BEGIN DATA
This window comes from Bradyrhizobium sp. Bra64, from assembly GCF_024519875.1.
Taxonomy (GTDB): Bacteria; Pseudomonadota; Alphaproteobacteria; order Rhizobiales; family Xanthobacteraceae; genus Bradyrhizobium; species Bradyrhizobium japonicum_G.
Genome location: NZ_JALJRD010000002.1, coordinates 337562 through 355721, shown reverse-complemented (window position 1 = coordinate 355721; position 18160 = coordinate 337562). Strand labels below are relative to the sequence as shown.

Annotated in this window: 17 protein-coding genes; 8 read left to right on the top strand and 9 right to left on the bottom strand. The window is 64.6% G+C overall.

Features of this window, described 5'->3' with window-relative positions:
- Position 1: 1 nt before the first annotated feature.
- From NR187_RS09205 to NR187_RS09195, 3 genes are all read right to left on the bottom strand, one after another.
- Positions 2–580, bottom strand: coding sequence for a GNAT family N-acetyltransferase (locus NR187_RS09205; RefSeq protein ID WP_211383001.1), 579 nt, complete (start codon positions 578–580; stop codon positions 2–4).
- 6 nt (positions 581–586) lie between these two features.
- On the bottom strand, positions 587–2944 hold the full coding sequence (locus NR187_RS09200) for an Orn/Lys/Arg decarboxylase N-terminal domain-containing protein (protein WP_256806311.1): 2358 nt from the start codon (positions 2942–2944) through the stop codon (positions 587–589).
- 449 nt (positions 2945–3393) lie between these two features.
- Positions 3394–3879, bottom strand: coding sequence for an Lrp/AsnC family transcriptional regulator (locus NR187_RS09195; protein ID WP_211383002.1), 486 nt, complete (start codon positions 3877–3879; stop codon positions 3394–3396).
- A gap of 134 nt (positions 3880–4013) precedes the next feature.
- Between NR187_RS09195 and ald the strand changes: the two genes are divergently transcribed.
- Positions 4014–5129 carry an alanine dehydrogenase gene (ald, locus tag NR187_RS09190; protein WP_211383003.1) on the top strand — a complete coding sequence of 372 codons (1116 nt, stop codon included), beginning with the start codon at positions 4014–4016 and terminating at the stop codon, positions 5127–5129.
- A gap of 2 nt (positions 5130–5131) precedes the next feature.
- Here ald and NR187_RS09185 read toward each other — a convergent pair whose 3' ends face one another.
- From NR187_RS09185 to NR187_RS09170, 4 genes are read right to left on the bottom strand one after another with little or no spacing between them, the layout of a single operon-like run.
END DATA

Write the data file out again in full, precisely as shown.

This window comes from Bradyrhizobium sp. Bra64, from assembly GCF_024519875.1.
Taxonomy (GTDB): Bacteria; Pseudomonadota; Alphaproteobacteria; order Rhizobiales; family Xanthobacteraceae; genus Bradyrhizobium; species Bradyrhizobium japonicum_G.
Genome location: NZ_JALJRD010000002.1, coordinates 337562 through 355721, shown reverse-complemented (window position 1 = coordinate 355721; position 18160 = coordinate 337562). Strand labels below are relative to the sequence as shown.

Annotated in this window: 17 protein-coding genes; 8 read left to right on the top strand and 9 right to left on the bottom strand. The window is 64.6% G+C overall.

Features of this window, described 5'->3' with window-relative positions:
- Position 1: 1 nt before the first annotated feature.
- From NR187_RS09205 to NR187_RS09195, 3 genes are all read right to left on the bottom strand, one after another.
- Positions 2–580, bottom strand: coding sequence for a GNAT family N-acetyltransferase (locus NR187_RS09205; RefSeq protein ID WP_211383001.1), 579 nt, complete (start codon positions 578–580; stop codon positions 2–4).
- 6 nt (positions 581–586) lie between these two features.
- On the bottom strand, positions 587–2944 hold the full coding sequence (locus NR187_RS09200) for an Orn/Lys/Arg decarboxylase N-terminal domain-containing protein (protein WP_256806311.1): 2358 nt from the start codon (positions 2942–2944) through the stop codon (positions 587–589).
- 449 nt (positions 2945–3393) lie between these two features.
- Positions 3394–3879, bottom strand: coding sequence for an Lrp/AsnC family transcriptional regulator (locus NR187_RS09195; protein ID WP_211383002.1), 486 nt, complete (start codon positions 3877–3879; stop codon positions 3394–3396).
- A gap of 134 nt (positions 3880–4013) precedes the next feature.
- Between NR187_RS09195 and ald the strand changes: the two genes are divergently transcribed.
- Positions 4014–5129 carry an alanine dehydrogenase gene (ald, locus tag NR187_RS09190; protein WP_211383003.1) on the top strand — a complete coding sequence of 372 codons (1116 nt, stop codon included), beginning with the start codon at positions 4014–4016 and terminating at the stop codon, positions 5127–5129.
- A gap of 2 nt (positions 5130–5131) precedes the next feature.
- Here ald and NR187_RS09185 read toward each other — a convergent pair whose 3' ends face one another.
- From NR187_RS09185 to NR187_RS09170, 4 genes are read right to left on the bottom strand one after another with little or no spacing between them, the layout of a single operon-like run.